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ICON Realty Management Settles With State AG, Pays $500,000 in Penalties

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A protest was held outside an ICON building on East Ninth Street in 2016.
A protest was held outside an ICON building on East Ninth Street in 2016.

State Attorney General Eric Schneiderman today announced a settlement with ICON Realty Management, a property owner with numerous local holdings. The settlement requires the firm to pay $500,000 and to take steps to protect rent stabilized tenants.

ICON had been under investigation of the city/state Tenant Harassment Prevention Task Force. Here’s more from the AG’s office:

Tenants in several ICON-owned rent-regulated buildings in the East Village, the Lower East Side, and Brooklyn were forced to live in adverse conditions, enduring excessive dust and debris from construction in the building common areas and apartments, inconsistent and irregular heat and hot water, and lack of cooking gas and elevator service for extended periods. The Task Force investigation found that, on multiple occasions, ICON failed to obtain Department of Buildings (DOB) work permits, performed construction outside the scope of permits issued, and failed to appropriately clean or maintain the construction work areas. The Task Force investigation also found that ICON ignored tenants’ requests for repairs, failed to timely correct housing and building code violations, and subjected tenants to long-lasting interruptions of heat, hot water, and cooking gas services.

The agreement requires ICON to clear all building code violations, implement “safe construction practices,” provide tenants with rent abatements during disruptions of essential services and to provide a tenant liaison. A monitor is also being appointed to make sure ICON lives up to the settlement. The company must pay $300,000 in penalties to New York State and $200,000 to NYC agencies.

A press release from the AG also included statements from the governor and mayor., among other local officials “Property owners in this City have a clear legal responsibility to their tenants and those duties were repeatedly violated by this company. We will continue to work hand in glove with our law enforcement partners to protect New York tenants and punish deadbeat landlords,” said Mayor de Blasio.

City Council member Rosie Mendez said, “Despite meetings and conference calls with my office and the tenants, ICON failed to make construction and repair work timely creating a hostile and unsafe environment for the tenants… Today’s settlement, among other things, will ensure that ICON establishes safe construction practices and will provide rent abatement to the tenants to compensate them during the time they lived without essential services.”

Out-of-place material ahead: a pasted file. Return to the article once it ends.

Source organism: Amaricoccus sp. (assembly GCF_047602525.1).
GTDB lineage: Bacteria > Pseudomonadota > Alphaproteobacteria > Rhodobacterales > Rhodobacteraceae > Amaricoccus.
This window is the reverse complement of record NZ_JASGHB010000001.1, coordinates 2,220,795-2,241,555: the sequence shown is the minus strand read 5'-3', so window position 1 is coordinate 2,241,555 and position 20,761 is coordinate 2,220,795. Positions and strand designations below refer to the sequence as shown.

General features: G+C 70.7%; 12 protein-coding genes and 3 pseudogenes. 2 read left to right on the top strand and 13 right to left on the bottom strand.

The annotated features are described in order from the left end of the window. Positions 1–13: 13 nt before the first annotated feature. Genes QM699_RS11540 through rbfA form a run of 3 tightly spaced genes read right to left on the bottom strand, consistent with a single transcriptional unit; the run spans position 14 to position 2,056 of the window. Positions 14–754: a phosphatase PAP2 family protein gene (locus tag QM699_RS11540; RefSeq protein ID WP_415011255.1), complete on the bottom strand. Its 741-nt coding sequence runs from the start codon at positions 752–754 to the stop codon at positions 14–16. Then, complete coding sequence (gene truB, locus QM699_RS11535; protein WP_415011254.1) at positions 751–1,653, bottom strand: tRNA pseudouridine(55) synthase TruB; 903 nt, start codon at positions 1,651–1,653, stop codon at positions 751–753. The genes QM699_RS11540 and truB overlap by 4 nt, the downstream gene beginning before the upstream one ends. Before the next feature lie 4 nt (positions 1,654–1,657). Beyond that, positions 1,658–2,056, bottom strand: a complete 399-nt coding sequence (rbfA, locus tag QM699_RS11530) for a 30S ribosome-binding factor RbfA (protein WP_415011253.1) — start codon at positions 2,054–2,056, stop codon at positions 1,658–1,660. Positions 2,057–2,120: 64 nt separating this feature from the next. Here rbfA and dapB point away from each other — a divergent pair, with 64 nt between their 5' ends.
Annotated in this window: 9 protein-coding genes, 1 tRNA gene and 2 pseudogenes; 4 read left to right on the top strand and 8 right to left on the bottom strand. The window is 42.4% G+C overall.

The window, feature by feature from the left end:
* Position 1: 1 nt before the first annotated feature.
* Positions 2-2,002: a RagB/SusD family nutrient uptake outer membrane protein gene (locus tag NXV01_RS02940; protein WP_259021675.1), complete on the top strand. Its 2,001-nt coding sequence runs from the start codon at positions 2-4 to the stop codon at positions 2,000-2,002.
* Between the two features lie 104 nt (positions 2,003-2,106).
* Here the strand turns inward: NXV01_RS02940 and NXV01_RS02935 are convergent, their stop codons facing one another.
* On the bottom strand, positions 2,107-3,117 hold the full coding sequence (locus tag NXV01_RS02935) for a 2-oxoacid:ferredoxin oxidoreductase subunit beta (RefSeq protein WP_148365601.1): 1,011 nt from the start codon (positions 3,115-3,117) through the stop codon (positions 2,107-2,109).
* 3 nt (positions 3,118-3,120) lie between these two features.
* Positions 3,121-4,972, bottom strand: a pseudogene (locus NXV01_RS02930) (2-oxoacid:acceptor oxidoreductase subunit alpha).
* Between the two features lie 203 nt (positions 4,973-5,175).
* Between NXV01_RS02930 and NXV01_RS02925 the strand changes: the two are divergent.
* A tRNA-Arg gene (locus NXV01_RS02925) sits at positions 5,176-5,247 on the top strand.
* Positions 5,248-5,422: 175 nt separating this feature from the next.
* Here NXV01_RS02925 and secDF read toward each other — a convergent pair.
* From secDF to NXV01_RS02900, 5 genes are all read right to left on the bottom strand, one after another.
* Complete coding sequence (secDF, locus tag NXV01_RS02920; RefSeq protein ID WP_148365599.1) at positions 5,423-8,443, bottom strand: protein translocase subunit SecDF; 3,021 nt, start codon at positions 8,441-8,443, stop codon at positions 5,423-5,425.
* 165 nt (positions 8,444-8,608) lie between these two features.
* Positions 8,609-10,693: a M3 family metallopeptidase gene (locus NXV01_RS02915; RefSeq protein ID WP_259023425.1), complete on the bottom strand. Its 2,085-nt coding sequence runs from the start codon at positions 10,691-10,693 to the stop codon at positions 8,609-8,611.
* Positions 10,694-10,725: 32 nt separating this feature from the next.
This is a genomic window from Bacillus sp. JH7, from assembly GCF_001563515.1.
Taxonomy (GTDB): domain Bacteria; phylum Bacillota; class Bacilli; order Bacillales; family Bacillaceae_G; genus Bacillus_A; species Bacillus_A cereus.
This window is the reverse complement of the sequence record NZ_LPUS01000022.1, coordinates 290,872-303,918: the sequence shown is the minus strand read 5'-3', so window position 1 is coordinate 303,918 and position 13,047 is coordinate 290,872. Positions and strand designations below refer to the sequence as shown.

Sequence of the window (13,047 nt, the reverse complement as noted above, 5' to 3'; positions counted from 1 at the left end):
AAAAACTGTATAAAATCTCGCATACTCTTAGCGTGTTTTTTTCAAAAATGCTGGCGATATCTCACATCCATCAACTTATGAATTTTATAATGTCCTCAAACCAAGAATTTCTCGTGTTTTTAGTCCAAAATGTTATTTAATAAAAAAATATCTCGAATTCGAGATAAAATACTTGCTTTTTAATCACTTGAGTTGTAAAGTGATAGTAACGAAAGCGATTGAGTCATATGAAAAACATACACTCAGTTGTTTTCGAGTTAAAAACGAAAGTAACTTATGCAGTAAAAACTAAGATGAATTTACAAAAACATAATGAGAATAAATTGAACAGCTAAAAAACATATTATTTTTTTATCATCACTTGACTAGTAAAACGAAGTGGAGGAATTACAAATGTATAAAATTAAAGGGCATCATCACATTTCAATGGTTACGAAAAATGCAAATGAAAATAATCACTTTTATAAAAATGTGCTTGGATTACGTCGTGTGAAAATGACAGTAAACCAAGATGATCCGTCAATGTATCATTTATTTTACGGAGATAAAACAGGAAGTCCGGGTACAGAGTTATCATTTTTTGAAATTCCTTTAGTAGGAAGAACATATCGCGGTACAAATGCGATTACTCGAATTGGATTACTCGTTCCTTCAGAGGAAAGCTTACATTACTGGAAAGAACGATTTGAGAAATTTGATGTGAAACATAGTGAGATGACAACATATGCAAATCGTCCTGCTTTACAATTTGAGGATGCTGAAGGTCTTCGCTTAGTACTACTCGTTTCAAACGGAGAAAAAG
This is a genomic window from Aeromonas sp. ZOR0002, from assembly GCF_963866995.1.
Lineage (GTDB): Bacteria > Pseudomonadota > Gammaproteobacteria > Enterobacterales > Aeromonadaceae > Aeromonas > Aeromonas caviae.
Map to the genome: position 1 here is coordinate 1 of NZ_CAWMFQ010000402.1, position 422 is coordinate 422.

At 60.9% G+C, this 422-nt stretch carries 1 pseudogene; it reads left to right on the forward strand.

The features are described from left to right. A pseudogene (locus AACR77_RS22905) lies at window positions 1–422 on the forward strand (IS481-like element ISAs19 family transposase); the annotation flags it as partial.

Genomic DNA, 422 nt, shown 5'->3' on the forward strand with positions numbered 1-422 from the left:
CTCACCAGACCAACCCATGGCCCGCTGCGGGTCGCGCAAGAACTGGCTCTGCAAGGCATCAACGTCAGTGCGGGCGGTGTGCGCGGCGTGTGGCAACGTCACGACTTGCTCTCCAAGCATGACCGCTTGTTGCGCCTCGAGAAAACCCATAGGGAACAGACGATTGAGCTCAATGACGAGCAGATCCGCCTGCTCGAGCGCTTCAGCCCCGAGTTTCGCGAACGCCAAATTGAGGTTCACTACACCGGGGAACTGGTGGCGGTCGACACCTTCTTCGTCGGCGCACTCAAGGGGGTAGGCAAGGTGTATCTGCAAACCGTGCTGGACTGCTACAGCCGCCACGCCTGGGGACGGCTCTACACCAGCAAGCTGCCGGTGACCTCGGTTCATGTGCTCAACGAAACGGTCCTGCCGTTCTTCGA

As we reported in the spring of 2016, the Cooper Square Committee helped organize tenants in ICON buildings. We attended a protest led by residents of 445 East Ninth St. and 57 Second Avenue, who told harrowing stories of dangerous conditions in their buildings. At the time, a spokesperson told us ICON said representatives of the company had been working with residents to reduce the number of complaints. We contacted ICON’s law firm for comment today. This story will be updated if they reply.

UPDATE 12:58 p.m. Here’s a statement from Kenneth Fisher, who’s an attorney representing ICON:

Icon never, ever intended to harass tenants and the Task Force made no finding of harassment because none occurred, no tenants were displaced and any claim to the contrary is just political hype. There were some construction issues in a handful of buildings which Icon addressed over a year ago, giving affected tenants rent abatements, and changing their procedures to prevent reoccurrence. In fact, the settlement continues those procedures in place and was concluded without the company ever receiving a subpoena or giving a deposition. The settlement imposes no penalty although Icon will be paying the kind of routine fines for building violations that every landlord faces. [The press release says they are paying $300,000 to the State but misleadingly omits that it’s to cover the cost of the investigation, is not a penalty, and is being split among the Task Force members]. Icon is proud of having grown its business from one building to over 100 over the last decade and a half without any controversy until there were some unfortunate problems in a few of its buildings which were addressed at the time. The company deeply regrets the inconvenience to the tenants in those buildings. Across its portfolio, Icon has less than an average of one violation per apartment, far below the City’s management standard. The Task Force’s press release is completely overblown and misleading and the company is reviewing its legal actions.
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